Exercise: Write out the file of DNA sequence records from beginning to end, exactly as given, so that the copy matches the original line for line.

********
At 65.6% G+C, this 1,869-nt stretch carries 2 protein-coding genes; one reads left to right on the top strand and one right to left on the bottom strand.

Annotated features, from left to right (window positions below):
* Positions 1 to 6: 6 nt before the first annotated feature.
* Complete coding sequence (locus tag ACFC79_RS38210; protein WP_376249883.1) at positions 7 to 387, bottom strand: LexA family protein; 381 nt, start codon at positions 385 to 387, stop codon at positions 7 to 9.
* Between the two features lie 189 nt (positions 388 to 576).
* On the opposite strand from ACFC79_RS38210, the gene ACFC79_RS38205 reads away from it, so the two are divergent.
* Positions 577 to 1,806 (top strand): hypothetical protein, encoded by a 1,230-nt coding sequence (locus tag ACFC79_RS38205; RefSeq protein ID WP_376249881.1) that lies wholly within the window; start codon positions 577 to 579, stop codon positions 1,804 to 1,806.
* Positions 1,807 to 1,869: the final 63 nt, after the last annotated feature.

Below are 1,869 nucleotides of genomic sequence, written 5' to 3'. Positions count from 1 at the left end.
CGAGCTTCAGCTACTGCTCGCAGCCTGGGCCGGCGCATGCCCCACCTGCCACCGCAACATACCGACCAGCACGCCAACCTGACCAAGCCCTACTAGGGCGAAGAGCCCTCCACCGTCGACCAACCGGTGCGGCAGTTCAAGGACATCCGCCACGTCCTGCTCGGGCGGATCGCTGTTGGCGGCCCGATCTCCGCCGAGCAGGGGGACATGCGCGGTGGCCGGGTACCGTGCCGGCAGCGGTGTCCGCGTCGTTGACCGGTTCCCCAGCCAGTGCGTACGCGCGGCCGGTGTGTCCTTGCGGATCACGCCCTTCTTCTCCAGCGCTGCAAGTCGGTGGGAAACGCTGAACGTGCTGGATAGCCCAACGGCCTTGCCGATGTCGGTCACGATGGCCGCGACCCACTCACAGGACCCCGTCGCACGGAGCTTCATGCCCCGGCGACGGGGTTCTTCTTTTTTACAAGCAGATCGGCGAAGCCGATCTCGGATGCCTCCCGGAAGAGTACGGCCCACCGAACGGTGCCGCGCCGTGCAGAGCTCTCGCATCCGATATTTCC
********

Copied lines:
At 65.6% G+C, this 1,869-nt stretch carries 2 protein-coding genes; one reads left to right on the top strand and one right to left on the bottom strand.

Annotated features, from left to right (window positions below):
* Positions 1 to 6: 6 nt before the first annotated feature.
* Complete coding sequence (locus tag ACFC79_RS38210; protein WP_376249883.1) at positions 7 to 387, bottom strand: LexA family protein; 381 nt, start codon at positions 385 to 387, stop codon at positions 7 to 9.
* Between the two features lie 189 nt (positions 388 to 576).
* On the opposite strand from ACFC79_RS38210, the gene ACFC79_RS38205 reads away from it, so the two are divergent.
* Positions 577 to 1,806 (top strand): hypothetical protein, encoded by a 1,230-nt coding sequence (locus tag ACFC79_RS38205; RefSeq protein ID WP_376249881.1) that lies wholly within the window; start codon positions 577 to 579, stop codon positions 1,804 to 1,806.
* Positions 1,807 to 1,869: the final 63 nt, after the last annotated feature.

Below are 1,869 nucleotides of genomic sequence, written 5' to 3'. Positions count from 1 at the left end.
CGAGCTTCAGCTACTGCTCGCAGCCTGGGCCGGCGCATGCCCCACCTGCCACCGCAACATACCGACCAGCACGCCAACCTGACCAAGCCCTACTAGGGCGAAGAGCCCTCCACCGTCGACCAACCGGTGCGGCAGTTCAAGGACATCCGCCACGTCCTGCTCGGGCGGATCGCTGTTGGCGGCCCGATCTCCGCCGAGCAGGGGGACATGCGCGGTGGCCGGGTACCGTGCCGGCAGCGGTGTCCGCGTCGTTGACCGGTTCCCCAGCCAGTGCGTACGCGCGGCCGGTGTGTCCTTGCGGATCACGCCCTTCTTCTCCAGCGCTGCAAGTCGGTGGGAAACGCTGAACGTGCTGGATAGCCCAACGGCCTTGCCGATGTCGGTCACGATGGCCGCGACCCACTCACAGGACCCCGTCGCACGGAGCTTCATGCCCCGGCGACGGGGTTCTTCTTTTTTACAAGCAGATCGGCGAAGCCGATCTCGGATGCCTCCCGGAAGAGTACGGCCCACCGAACGGTGCCGCGCCGTGCAGAGCTCTCGCATCCGATATTTCC